(1.) In this act, the Understanding performs its office both by a general appreciation of its value and by its particular approbation and disapprobation.
(2.) The Affections or passions perform theirs, as they are ewiqumhtikov concupiscible, by loving, hating, mourning and rejoicing; and as they are qumoeidhv, irascible, by being angry, zealous, indignant, fearful, and hopeful. (Ephes. 3 & 4.)
(3.) The Senses, both internal and external, perform their office by their aversion from unbecoming objects, and by their conversion to those which are suitable and proper. (Rom. vi, 13, 19.)
(4.) Lastly, the Motions of the tongue, hands, feet, and of the other members of the body, perform their office by removal from things unlawful and inexpedient, and by their application to those which are lawful and expedient.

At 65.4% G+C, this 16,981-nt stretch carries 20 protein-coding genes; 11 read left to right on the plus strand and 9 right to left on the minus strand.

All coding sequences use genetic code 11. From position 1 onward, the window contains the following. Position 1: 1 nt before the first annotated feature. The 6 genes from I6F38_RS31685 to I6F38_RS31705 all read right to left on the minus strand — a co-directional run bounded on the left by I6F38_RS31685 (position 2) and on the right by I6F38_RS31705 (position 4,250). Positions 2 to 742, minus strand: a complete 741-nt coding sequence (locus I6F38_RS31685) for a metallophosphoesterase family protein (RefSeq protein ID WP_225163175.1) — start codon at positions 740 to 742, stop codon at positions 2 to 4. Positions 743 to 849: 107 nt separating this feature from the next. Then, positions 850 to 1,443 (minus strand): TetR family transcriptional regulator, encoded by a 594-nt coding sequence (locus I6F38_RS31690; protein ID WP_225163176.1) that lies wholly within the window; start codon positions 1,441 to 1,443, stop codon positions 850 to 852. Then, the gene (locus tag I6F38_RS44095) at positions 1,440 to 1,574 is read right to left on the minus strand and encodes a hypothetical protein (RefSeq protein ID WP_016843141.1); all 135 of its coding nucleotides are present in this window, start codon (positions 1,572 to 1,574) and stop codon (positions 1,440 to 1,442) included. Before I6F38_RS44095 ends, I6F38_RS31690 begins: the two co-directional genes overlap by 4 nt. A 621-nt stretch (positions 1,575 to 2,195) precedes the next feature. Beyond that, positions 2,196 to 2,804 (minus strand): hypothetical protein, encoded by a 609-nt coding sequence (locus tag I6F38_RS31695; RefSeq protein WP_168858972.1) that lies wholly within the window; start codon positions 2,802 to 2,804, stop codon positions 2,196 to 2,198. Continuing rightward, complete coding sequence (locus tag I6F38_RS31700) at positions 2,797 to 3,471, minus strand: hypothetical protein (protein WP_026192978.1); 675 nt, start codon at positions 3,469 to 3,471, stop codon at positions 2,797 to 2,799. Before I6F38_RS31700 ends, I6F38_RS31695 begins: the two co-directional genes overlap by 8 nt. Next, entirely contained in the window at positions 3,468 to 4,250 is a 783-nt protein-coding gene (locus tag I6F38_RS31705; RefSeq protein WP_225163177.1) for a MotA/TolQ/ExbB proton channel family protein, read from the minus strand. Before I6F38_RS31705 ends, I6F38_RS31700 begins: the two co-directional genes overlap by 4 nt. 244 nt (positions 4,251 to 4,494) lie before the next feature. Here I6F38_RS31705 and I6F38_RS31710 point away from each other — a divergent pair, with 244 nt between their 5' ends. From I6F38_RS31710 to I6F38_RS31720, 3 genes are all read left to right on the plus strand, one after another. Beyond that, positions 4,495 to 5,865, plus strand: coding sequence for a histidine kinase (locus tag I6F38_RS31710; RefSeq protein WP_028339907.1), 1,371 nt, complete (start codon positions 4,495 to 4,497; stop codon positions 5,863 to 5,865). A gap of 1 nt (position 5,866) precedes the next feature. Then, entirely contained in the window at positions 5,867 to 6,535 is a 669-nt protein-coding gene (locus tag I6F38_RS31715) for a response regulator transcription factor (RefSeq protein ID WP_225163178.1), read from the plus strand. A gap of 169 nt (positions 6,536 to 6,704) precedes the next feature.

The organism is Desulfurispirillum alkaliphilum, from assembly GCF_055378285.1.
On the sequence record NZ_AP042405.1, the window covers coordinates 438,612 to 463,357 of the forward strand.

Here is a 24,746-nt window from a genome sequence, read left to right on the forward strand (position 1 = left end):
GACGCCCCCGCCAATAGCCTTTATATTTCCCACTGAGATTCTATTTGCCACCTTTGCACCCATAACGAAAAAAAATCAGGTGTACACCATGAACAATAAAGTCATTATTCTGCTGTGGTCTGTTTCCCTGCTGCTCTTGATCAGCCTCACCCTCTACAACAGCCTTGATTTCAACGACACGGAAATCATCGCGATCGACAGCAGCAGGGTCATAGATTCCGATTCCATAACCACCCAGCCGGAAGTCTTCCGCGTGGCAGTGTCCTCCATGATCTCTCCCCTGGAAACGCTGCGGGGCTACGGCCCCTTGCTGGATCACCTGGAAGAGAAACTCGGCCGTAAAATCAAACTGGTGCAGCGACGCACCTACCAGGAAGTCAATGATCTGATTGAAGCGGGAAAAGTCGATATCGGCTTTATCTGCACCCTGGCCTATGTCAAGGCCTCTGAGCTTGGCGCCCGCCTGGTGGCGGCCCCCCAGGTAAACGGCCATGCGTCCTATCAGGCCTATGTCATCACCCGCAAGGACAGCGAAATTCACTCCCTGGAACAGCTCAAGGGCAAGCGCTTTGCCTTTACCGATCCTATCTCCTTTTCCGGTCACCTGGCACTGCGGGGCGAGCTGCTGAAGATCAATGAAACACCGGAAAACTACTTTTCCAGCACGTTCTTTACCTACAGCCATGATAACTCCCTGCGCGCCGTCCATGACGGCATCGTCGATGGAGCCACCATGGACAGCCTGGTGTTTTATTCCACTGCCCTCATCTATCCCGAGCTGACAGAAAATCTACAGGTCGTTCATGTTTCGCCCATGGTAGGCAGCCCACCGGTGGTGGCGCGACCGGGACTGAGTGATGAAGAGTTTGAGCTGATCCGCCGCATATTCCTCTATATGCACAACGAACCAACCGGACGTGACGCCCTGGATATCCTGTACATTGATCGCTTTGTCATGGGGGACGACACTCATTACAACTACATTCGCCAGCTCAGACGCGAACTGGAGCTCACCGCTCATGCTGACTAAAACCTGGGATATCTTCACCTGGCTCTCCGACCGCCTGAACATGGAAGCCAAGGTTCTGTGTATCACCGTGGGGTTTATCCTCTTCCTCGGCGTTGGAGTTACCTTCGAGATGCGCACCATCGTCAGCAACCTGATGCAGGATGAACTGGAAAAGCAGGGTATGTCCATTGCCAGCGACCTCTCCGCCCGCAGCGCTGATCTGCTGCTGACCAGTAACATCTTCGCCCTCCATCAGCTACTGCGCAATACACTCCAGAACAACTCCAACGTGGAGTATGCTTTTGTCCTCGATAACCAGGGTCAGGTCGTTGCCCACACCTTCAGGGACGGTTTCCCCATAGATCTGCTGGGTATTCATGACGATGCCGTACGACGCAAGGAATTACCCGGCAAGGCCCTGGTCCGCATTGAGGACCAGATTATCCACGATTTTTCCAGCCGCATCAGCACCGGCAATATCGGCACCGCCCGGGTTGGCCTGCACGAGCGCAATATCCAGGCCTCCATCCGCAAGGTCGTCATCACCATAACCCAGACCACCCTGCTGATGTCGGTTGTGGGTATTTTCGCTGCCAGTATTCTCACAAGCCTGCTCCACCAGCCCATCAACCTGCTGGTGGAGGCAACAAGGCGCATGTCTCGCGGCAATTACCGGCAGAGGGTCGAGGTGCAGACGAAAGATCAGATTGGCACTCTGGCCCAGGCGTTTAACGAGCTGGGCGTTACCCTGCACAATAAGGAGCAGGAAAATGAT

IV. The object of repentance is the evil of unrighteousness or sin, (considered both universally, and as committed by the penitent himself,) and the good of righteousness. (Psalm xxxiv, 15; Ezek. xviii, 28.) The evil of unrighteousness is first in order, the good of righteousness is first in dignity. From the former, repentance has its commencement; in the latter, it terminates and rests. The object may be considered in a manner somewhat different; for, since we are commanded to return to God, from whom we had turned away, God is also the object of conversion and repentance, as he is the hater of sin and of evil men, the lover of righteousness and of righteous men, good to those who repent, and their chief good, and, on the contrary, the severe avenger and the certain destruction of those who persevere in sin. (Mal. v, 7; Zech. i, 3; Deut. vi, 5.) To this object, may be directly opposed another personal object, the devil, from whom by repentance we must take our departure. (Ephes. iv, 27; James iv, 7.) To the devil may be added an object which is an accessory to him, and that is, the world, of which he is called "the prince," (John xii, 31; xiv, 30,) both as it contains within it arguments suitable for Satan to employ in seduction, such as riches, honours and pleasures, (Luke iv, 5, 6; 1 John ii, 15, 16,) and as it renders to the devil something that resembles personal service. (Rom. vi, 9, 7.) In both these methods, the world attracts men to itself, and detains them after they are united to it. From it, also, we are commanded to turn away. Nay, man himself may obtain the province of an object opposed to God; and he is commanded to separate himself from himself, that he may live not according to man, but according to God. (Ephes. iv, 22; Col. iii, 9- 17; Rom. vi, 10-23.)